Building an art collection not only can act as a more stable store of wealth during volatile time periods, but it also can provide immeasurable joy for the collector.

Art Market in 2022

Despite inflation, half of collectors have yet to change their purchasing habits, with 51% saying inflation hasn’t impacted their purchasing over the past 12 months, according to an Artsy survey.

Of course, this means 49% of art collectors feel they have been affected by inflation.As the economy tightens, the art market is becoming more concentrated at the top with high net worth collectors. For collectors with an income over $500,000, 25% have said they purchased more art in the last 12 months than in the year prior.

“The art market has historically been a relatively strong investment during turbulent economic times, and the upper end of the art market, in particular, has tended to be relatively insulated from periods of economic distress,” says Dustyn Kim, Chief Revenue Officer at Artsy.

Art World Records Broken in 2022

With art galleries, auction houses, and art fairs opening up again after the lockdown during the pandemic, the art world has been eager to return to normal. Spring auction season in New York demonstrated the staying power of art as an investment.

Around $2.5 billion worth of art was sold in the span of two weeks this spring at Christie’s, Phillips, and Sotheby’s, achieving new auction records and concluding the first half of 2022 at one of the highest levels ever — a grand total of $7.4 billion in auction sales for H1 2022.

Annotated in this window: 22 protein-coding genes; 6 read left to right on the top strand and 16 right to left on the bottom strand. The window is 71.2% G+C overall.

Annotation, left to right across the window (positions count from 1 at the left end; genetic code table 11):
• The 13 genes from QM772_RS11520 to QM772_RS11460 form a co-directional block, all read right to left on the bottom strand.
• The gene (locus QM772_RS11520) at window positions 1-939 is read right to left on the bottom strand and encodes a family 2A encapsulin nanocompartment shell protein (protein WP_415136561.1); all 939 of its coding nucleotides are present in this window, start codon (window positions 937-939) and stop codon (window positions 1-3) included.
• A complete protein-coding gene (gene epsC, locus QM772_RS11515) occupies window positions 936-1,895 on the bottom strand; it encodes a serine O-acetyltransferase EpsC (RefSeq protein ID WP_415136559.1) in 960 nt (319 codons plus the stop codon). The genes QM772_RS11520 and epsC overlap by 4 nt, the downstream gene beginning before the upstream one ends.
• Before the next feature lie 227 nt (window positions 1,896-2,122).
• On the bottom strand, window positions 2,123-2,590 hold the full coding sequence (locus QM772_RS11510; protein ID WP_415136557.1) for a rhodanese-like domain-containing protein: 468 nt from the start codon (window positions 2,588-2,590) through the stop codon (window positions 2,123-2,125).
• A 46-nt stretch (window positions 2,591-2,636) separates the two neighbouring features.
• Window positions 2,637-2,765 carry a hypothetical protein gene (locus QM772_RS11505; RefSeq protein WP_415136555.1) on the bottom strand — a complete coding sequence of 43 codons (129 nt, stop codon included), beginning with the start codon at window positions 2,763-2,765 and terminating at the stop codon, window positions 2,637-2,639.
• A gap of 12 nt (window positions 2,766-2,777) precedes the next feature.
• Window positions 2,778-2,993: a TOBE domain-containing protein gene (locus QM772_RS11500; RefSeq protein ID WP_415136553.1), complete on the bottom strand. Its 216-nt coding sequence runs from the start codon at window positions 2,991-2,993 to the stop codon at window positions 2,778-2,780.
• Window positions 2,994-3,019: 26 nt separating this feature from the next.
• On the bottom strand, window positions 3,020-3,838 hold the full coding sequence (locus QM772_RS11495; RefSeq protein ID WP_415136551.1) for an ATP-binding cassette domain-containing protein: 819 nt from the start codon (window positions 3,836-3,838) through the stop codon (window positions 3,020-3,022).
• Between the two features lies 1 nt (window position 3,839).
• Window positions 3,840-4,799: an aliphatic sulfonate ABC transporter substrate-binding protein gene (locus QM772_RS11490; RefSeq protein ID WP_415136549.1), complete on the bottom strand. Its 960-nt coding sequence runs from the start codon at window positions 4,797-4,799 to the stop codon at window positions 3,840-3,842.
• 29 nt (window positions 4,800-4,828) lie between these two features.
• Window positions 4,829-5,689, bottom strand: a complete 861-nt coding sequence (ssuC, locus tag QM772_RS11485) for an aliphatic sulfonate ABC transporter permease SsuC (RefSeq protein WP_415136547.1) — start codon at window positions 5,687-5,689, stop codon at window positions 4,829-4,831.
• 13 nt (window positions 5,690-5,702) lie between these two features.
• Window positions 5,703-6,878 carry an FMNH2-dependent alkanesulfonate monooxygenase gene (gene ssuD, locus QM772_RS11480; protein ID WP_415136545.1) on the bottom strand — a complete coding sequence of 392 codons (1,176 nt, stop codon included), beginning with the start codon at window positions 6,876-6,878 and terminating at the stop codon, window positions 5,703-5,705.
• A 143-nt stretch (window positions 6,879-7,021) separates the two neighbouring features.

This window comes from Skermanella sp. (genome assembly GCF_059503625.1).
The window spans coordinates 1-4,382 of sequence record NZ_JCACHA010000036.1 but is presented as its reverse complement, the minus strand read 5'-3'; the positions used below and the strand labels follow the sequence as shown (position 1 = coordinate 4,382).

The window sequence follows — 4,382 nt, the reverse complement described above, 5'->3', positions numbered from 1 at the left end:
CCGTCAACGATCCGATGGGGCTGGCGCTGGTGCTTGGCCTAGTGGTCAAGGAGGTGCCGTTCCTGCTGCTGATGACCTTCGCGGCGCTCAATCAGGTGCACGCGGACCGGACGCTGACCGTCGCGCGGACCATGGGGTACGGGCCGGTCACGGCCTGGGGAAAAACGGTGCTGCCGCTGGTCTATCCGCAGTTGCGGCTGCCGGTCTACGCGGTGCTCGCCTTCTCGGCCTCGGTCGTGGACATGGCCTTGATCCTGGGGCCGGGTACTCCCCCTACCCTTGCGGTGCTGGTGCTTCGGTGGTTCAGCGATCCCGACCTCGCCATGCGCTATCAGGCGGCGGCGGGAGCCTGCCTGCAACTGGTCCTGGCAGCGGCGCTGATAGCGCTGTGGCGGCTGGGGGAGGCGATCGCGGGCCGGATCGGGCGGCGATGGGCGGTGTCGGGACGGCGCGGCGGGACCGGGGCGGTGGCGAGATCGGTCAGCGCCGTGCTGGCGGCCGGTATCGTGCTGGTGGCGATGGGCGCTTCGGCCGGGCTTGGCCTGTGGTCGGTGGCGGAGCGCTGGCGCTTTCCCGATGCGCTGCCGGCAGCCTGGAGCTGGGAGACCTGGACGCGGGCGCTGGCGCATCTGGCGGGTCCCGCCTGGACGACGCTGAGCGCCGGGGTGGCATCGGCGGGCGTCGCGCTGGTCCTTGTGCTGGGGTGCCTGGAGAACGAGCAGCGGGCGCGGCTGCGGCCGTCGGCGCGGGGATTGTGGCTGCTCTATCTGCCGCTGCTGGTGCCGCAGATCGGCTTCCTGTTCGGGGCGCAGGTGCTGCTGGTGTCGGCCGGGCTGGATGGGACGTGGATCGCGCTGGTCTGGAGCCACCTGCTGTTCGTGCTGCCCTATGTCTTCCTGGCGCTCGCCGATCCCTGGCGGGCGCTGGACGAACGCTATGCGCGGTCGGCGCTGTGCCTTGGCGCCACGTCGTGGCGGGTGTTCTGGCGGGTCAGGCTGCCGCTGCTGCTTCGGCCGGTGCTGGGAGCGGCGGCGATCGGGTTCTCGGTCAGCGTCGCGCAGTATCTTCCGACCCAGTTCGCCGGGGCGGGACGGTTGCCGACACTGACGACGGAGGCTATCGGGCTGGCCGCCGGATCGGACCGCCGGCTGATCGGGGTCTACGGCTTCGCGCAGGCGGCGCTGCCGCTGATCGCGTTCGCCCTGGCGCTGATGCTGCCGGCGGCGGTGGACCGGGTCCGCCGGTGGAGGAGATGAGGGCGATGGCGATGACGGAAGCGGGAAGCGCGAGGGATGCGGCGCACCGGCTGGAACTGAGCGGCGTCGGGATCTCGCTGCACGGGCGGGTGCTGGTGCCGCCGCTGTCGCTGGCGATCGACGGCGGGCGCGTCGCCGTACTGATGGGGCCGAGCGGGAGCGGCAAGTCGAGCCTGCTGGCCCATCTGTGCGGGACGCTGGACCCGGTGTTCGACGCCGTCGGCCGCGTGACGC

The headlining work from the Ammann Collection, Andy Warhol’s “Shot Sage Blue Marilyn” (1964), sold for $195 million, becoming the most expensive 20th-century work of art ever sold at auction. Man Ray’s “Le Violon d’Ingres” (1924) achieved a $12.4 million sale, setting a record for the most expensive photograph sold.

Phillips had the most successful sale in its history, driven mainly by the 1982 “Untitled” by Jean-Michel Basquiat, which sold for $85 million. The Macklowe Collection sold at Sotheby’s for $246.1 million, the most ever for a single collection.

Invest in Contemporary Art with Masterworks

Masterworks is the first platform offering fractionalized investments in multimillion-dollar works from artists like Banksy, Picasso, Kaws, and more. Masterworks’ industry-leading research and acquisition teams use proprietary data and art market expertise to curate a collection of iconic works of blue-chip Contemporary Art.

Looking Forward

Today, as investors seek value in high-priced markets and art collectors are always looking for the next best thing, inflation may become an added consideration.

A recent study about investment strategies in inflationary times concluded that inflation is not good for bonds, equities, and crypto — on which NFTs tend to be priced — but might be better for commodities, including precious metals, as well as stamps, blue-chip art, and wine.

Diversification and asset allocation do not ensure profit or guarantee against loss. There are significant differences between art and other asset classes.  Investing involves risk, including loss of all principal. See important Regulation A disclosures at masterworks.io/cd 


Quinlyn Manfull
Quinlyn Manfull is a a New York based finance writer covering alternative investments, crypto, and NFTs. Previously she worked as an Investment Analyst for HSBC Private Bank covering capital markets. Her byline has been featured in the Anchorage Daily News, and her university newspaper, The Willamette Collegian. Quinlyn earned a B.A. in Economics from Willamette University and holds her FINRA Series 7 License.